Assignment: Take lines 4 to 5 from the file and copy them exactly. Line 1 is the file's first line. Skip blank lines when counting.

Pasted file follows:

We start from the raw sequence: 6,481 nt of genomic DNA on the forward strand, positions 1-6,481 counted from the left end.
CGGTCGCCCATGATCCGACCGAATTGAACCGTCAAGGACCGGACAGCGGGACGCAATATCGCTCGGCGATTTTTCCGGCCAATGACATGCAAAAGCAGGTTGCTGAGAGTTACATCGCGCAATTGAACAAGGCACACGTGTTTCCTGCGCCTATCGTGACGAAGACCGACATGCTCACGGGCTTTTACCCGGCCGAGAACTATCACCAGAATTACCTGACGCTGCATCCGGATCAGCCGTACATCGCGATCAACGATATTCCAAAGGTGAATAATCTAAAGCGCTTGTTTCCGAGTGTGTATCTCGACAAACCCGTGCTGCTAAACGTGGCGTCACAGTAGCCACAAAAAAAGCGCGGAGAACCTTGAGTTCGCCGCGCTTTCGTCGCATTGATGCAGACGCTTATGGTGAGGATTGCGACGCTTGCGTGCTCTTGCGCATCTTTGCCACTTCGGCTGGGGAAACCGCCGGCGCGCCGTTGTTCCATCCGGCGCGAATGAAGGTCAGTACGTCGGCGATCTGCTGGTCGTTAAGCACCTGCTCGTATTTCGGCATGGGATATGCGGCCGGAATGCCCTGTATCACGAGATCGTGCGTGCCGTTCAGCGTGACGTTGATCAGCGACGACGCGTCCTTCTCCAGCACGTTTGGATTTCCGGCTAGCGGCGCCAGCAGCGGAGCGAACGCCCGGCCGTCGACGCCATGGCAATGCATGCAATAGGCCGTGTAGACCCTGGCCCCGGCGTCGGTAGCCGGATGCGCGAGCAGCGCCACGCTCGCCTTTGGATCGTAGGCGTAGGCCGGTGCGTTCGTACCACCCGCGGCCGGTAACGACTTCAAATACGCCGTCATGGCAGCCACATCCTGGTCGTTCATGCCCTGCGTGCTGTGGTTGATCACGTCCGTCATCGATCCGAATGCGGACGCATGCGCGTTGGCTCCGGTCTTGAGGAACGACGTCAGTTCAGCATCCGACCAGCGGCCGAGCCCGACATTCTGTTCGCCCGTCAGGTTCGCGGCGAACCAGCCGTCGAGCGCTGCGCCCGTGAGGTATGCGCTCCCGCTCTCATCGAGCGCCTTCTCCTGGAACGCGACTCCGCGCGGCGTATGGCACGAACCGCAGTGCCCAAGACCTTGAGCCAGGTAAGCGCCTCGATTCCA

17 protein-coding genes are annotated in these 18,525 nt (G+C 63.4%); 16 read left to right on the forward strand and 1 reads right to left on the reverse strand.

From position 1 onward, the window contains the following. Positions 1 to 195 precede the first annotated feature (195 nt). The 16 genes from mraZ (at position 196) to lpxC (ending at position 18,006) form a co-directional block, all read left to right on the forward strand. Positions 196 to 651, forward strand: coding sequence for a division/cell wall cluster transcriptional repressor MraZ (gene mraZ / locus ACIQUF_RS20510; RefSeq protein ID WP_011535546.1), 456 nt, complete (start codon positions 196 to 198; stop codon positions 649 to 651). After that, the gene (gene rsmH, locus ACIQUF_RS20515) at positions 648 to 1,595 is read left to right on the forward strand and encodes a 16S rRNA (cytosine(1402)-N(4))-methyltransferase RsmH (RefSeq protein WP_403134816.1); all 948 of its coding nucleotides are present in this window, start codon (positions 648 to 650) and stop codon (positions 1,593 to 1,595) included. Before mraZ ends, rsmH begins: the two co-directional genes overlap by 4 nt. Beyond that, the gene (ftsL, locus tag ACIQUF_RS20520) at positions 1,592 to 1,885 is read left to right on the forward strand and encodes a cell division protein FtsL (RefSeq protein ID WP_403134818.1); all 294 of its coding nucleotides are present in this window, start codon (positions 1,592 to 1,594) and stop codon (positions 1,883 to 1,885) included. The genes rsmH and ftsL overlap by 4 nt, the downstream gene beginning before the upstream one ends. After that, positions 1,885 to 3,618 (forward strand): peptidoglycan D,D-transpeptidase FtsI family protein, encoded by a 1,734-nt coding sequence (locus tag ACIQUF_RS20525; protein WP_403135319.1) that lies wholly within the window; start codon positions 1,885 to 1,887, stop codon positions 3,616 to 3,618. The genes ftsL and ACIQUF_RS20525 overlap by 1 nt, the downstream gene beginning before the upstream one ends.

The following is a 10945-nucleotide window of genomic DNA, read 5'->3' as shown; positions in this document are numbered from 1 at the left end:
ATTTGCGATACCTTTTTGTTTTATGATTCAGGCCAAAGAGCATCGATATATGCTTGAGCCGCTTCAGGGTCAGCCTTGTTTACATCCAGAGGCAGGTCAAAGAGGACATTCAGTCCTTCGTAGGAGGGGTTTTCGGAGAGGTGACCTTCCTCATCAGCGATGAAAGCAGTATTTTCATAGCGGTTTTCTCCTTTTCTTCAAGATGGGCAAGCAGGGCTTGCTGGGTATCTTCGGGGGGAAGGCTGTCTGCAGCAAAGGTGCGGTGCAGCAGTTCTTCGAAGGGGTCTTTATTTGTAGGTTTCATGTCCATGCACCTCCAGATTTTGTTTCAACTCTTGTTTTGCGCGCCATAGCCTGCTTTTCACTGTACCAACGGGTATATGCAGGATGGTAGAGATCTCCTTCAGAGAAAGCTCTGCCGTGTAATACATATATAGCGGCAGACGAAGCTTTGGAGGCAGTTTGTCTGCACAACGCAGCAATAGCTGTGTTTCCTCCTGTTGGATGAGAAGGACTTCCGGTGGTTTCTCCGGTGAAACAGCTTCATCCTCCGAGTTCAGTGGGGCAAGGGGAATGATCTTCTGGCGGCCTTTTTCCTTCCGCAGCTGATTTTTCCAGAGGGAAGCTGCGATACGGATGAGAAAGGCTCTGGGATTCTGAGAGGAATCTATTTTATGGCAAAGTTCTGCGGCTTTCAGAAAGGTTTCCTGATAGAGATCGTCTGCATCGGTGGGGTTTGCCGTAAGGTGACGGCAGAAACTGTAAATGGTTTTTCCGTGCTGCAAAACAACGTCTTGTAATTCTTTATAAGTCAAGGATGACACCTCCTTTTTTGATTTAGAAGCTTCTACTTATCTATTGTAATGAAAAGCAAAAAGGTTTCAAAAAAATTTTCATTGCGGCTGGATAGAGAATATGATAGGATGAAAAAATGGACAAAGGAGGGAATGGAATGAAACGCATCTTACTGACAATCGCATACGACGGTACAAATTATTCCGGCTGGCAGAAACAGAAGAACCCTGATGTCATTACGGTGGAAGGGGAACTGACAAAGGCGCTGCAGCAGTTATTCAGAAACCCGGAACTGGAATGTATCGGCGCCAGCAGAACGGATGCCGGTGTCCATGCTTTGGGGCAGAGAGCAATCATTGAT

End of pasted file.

From position 1 onward, the window contains the following. Positions 1 to 195 precede the first annotated feature (195 nt). The 16 genes from mraZ (at position 196) to lpxC (ending at position 18,006) form a co-directional block, all read left to right on the forward strand. Positions 196 to 651, forward strand: coding sequence for a division/cell wall cluster transcriptional repressor MraZ (gene mraZ / locus ACIQUF_RS20510; RefSeq protein ID WP_011535546.1), 456 nt, complete (start codon positions 196 to 198; stop codon positions 649 to 651). After that, the gene (gene rsmH, locus ACIQUF_RS20515) at positions 648 to 1,595 is read left to right on the forward strand and encodes a 16S rRNA (cytosine(1402)-N(4))-methyltransferase RsmH (RefSeq protein WP_403134816.1); all 948 of its coding nucleotides are present in this window, start codon (positions 648 to 650) and stop codon (positions 1,593 to 1,595) included. Before mraZ ends, rsmH begins: the two co-directional genes overlap by 4 nt. Beyond that, the gene (ftsL, locus tag ACIQUF_RS20520) at positions 1,592 to 1,885 is read left to right on the forward strand and encodes a cell division protein FtsL (RefSeq protein ID WP_403134818.1); all 294 of its coding nucleotides are present in this window, start codon (positions 1,592 to 1,594) and stop codon (positions 1,883 to 1,885) included. The genes rsmH and ftsL overlap by 4 nt, the downstream gene beginning before the upstream one ends. After that, positions 1,885 to 3,618 (forward strand): peptidoglycan D,D-transpeptidase FtsI family protein, encoded by a 1,734-nt coding sequence (locus tag ACIQUF_RS20525; protein WP_403135319.1) that lies wholly within the window; start codon positions 1,885 to 1,887, stop codon positions 3,616 to 3,618. The genes ftsL and ACIQUF_RS20525 overlap by 1 nt, the downstream gene beginning before the upstream one ends.

The following is a 10945-nucleotide window of genomic DNA, read 5'->3' as shown; positions in this document are numbered from 1 at the left end: